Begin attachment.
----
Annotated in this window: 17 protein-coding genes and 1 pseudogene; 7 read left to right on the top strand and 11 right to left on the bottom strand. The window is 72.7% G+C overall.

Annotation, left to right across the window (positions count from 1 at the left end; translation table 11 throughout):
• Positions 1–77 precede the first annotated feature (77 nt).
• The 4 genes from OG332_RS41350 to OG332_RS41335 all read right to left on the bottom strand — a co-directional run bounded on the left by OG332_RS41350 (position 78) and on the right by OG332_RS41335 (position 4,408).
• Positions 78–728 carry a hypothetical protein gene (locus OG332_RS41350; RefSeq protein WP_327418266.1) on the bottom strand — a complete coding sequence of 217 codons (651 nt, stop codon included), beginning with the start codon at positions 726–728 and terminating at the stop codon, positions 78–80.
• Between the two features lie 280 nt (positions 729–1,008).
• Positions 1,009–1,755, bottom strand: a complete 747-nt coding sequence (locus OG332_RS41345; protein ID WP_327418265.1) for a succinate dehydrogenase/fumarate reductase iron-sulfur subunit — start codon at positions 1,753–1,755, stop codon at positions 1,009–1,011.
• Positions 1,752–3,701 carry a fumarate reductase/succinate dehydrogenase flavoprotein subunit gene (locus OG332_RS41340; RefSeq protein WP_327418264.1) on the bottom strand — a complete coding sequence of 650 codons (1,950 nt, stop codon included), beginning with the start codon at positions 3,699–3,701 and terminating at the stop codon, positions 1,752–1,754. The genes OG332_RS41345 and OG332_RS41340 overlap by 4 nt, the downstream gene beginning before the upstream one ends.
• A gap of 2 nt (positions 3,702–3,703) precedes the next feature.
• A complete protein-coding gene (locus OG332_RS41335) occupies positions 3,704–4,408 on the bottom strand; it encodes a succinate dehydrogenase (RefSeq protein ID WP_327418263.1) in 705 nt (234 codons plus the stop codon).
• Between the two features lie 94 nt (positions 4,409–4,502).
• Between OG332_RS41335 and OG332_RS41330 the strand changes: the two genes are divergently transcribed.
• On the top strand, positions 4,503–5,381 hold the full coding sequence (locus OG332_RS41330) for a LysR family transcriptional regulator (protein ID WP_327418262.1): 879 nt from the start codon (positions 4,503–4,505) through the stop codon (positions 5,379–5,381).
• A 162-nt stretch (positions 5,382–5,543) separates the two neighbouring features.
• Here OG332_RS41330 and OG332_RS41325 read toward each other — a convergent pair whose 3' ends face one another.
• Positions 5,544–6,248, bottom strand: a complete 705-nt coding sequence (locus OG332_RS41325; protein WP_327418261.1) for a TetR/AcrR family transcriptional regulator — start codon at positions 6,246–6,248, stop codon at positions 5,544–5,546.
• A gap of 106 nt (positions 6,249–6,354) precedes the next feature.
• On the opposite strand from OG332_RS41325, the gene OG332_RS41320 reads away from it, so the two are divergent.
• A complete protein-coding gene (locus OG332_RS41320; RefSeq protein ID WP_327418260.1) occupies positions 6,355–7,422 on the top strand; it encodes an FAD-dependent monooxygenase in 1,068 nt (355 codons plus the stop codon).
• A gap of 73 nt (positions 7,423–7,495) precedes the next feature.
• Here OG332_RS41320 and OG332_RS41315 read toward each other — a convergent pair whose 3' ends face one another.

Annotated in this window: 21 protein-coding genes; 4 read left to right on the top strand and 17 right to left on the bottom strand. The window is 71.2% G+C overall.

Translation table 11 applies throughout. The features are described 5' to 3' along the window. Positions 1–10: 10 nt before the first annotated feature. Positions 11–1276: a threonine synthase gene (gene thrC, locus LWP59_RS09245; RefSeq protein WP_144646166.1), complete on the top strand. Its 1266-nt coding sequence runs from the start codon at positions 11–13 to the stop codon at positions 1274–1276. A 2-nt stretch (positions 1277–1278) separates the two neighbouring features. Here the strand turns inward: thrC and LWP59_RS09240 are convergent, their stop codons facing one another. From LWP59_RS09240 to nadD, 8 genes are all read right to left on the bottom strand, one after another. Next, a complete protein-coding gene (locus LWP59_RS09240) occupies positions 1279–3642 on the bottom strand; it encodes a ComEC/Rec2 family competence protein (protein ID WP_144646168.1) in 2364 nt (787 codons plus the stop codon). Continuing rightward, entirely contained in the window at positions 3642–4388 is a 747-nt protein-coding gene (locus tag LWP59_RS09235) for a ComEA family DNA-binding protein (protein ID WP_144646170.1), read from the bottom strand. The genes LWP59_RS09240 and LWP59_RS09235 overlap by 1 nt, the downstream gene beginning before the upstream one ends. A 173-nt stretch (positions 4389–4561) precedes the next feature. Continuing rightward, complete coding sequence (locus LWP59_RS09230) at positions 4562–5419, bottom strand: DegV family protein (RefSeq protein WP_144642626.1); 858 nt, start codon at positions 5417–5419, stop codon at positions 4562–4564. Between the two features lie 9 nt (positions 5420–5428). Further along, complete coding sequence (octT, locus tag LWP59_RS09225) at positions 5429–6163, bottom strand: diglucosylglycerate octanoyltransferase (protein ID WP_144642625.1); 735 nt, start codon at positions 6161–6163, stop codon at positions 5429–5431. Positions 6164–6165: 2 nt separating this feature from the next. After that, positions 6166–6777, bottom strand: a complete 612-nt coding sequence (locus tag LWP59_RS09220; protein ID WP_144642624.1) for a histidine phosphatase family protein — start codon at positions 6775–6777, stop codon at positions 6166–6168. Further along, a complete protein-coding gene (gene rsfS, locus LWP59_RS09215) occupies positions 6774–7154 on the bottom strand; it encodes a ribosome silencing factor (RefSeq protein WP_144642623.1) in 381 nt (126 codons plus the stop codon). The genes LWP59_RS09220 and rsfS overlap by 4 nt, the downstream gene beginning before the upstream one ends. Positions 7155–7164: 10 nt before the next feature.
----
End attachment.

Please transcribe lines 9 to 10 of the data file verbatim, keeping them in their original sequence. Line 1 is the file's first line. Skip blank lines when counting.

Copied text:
• A gap of 2 nt (positions 3,702–3,703) precedes the next feature.
• A complete protein-coding gene (locus OG332_RS41335) occupies positions 3,704–4,408 on the bottom strand; it encodes a succinate dehydrogenase (RefSeq protein ID WP_327418263.1) in 705 nt (234 codons plus the stop codon).